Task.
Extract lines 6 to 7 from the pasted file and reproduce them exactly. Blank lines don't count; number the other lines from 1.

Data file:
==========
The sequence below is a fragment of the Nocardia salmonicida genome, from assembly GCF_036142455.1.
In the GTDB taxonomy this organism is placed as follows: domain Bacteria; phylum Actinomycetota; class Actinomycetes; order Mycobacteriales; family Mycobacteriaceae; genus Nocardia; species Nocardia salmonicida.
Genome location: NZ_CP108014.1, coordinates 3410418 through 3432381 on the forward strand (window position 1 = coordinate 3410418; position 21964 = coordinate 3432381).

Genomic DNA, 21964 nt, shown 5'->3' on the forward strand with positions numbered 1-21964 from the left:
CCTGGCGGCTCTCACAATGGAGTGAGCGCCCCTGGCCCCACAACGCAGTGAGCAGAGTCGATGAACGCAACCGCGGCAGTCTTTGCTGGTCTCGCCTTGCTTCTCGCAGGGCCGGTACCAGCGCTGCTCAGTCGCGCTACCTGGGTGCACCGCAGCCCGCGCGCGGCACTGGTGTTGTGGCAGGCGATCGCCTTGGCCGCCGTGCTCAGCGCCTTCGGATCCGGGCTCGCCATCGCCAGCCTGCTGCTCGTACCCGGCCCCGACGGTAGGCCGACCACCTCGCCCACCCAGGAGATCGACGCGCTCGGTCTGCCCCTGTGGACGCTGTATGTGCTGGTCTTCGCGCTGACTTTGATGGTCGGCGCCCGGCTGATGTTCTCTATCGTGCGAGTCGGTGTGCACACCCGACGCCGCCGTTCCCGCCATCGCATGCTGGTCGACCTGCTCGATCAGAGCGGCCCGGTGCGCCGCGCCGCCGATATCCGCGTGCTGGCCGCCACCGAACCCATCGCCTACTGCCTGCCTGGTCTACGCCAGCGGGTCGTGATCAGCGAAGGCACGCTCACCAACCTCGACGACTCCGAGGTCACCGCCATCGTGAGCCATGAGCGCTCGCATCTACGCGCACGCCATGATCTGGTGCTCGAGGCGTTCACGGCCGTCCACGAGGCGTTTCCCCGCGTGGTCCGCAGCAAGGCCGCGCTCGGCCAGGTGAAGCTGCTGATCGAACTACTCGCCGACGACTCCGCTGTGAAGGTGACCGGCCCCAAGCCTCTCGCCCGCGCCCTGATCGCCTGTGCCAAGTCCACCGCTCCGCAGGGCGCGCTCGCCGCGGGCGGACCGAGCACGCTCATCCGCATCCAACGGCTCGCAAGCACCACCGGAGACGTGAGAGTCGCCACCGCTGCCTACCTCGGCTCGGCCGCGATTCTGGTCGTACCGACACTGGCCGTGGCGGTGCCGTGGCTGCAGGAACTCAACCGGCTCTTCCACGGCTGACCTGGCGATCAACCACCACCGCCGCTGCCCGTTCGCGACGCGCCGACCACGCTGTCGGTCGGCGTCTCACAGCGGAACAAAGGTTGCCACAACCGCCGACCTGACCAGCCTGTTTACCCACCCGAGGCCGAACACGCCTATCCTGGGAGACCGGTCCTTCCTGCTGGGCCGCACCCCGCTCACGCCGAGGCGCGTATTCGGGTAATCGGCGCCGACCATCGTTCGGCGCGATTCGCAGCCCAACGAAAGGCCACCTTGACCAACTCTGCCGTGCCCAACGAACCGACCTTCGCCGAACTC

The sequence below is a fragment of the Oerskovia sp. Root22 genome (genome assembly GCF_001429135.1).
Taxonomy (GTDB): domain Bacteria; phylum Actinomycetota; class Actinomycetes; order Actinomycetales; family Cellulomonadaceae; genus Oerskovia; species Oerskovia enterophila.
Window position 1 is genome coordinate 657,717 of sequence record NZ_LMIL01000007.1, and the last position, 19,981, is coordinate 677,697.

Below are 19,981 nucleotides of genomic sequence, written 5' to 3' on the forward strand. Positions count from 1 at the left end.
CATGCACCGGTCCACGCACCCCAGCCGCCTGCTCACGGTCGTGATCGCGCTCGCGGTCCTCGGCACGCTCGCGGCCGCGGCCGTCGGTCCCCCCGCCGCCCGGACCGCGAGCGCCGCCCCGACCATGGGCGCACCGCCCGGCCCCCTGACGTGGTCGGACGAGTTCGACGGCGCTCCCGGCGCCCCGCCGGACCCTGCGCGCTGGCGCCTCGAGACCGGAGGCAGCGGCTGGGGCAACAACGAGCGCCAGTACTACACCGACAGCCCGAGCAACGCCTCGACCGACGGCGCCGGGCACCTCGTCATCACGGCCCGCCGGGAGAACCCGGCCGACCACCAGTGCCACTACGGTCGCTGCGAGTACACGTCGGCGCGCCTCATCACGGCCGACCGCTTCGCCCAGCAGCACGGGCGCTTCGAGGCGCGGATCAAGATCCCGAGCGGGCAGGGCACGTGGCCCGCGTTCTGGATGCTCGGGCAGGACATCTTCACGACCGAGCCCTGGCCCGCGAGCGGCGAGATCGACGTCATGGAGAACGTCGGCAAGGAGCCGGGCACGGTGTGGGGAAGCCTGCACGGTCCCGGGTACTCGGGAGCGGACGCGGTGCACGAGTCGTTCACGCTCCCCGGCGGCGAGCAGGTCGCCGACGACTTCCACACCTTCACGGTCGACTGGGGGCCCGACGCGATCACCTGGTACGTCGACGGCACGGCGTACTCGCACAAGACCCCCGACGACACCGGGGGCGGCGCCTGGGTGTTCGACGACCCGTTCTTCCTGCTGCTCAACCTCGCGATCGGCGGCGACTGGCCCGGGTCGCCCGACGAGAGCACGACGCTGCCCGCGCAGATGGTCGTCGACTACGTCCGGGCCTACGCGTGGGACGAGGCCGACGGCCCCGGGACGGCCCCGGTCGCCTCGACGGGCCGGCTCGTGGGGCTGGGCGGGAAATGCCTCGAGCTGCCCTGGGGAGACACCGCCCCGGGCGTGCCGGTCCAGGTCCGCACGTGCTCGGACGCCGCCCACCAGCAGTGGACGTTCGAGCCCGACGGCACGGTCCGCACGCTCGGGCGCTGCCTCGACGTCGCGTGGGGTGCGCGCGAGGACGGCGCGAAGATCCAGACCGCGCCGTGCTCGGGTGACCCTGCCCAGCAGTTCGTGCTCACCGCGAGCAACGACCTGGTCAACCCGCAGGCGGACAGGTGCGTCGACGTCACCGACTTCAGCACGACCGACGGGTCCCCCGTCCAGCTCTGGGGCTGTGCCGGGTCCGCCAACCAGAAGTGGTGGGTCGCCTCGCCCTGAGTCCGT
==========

The sequence below is a fragment of the Oerskovia sp. Root22 genome (genome assembly GCF_001429135.1).
Taxonomy (GTDB): domain Bacteria; phylum Actinomycetota; class Actinomycetes; order Actinomycetales; family Cellulomonadaceae; genus Oerskovia; species Oerskovia enterophila.